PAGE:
If you do not know the true production capability of a tool or press line (meaning the maximum number of parts it is capable of running in ideal conditions) how can you know if your performance is below average, average, above average, or World Class? The simple answer is that you can’t.
There are (3) benchmarks companies commonly measure productivity. Production rate is one of these. Within this benchmark, the rate used to measure by is typically one of the following
Using the rate achieved during the initial launch and refinement of the tooling. The problem with this is it may be above or below the quoted rate and very few companies know if it is anywhere near the capable rate of the tool.
Using the quoted rate as this benchmark is good to determine if the part is being produced fast enough to hit targeted profitability. The problem is that in many cases the quoted rate is determined by past projects (which may or may not be running efficiently), by gut (don’t get me wrong, experience matters but is only as good as the individual who has it), or with little thought of if it’s achievable in the equipment you have available.
Settings a minimum requirement of a certain SPM is not in itself a bad thing but, how can a "one size fits all" approach work when there are such a diversity of parts being stamped by most stampers. Larger parts made from thin material do not have the same potential as a small, thick material part would have.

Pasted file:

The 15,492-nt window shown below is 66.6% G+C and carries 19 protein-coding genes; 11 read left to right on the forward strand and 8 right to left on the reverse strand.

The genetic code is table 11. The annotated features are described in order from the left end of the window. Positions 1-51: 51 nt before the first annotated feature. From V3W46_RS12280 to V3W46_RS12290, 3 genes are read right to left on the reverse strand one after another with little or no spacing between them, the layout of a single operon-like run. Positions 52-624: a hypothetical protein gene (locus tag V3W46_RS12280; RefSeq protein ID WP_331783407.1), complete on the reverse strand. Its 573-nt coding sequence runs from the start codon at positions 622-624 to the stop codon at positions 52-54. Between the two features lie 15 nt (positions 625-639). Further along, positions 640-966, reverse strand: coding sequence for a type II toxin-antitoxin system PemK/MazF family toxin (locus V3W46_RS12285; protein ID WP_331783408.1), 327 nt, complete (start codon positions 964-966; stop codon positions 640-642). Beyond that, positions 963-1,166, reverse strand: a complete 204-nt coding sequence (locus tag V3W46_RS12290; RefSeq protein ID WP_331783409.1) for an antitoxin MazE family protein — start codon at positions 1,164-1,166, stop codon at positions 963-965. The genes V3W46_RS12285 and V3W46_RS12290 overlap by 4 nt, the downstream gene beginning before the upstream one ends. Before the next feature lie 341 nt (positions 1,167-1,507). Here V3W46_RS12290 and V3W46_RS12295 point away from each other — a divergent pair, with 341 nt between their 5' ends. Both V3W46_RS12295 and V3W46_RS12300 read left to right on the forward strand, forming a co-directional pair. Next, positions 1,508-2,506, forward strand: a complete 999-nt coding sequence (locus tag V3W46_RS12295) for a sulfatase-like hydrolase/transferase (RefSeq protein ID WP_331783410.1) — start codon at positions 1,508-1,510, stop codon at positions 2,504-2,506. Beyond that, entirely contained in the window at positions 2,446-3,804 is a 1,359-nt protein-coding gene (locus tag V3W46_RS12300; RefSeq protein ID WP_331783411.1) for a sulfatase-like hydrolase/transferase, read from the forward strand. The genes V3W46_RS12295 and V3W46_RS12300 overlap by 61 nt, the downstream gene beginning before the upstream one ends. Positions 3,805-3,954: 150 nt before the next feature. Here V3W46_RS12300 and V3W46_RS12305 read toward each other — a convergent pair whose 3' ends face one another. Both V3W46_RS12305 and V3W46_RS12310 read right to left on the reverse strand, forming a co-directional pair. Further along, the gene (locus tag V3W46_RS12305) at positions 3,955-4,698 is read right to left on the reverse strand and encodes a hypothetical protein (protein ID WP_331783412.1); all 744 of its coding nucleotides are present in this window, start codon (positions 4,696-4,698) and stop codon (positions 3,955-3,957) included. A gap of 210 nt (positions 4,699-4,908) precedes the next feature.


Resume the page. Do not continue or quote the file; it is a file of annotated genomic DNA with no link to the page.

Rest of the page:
The second benchmark we commonly see is Parts Per Shift (PPS) or Parts Per Day (PPD). This is simply the number of parts produced for a job or press line over a given period of time. This is a great measure to review at a glance and know if you are improving or declining in your daily production. This value can vary greatly depending on the type and size of parts being stamped so it, on its own, can’t tell you how well you are performing.
The last benchmark we see used is "Up-Time vs. Down-Time" While this is an important variable to track, you can see the flaw in relying too heavily on it by simply considering that you can run a project very slow and have no shutdowns but be extremely unprofitable in doing so. In this way you may have fantastic uptime and still end up out of business!
The only way you can make your OEE truly reflective of how well you are performing is to know definitively what each tool you run in production is capable of (T-SIM capable SPM based on equipment and tool capabilities…we can help you with this!), establishing that as the first benchmark (which can even be done during planning on new tools using T-SIM), compare your second benchmark (PPS or PPD) before and after optimization of a tools transfer recipe, and make sure your up-time / down-time measure accounts for preventative maintenance.
Lastly, remember, performance is about more than numbers… making great numbers while burning out your team members is destined to fail and unsustainable.
If you want to have a better understanding of what a T-SIM Customer's Plant looks like, click here to read more.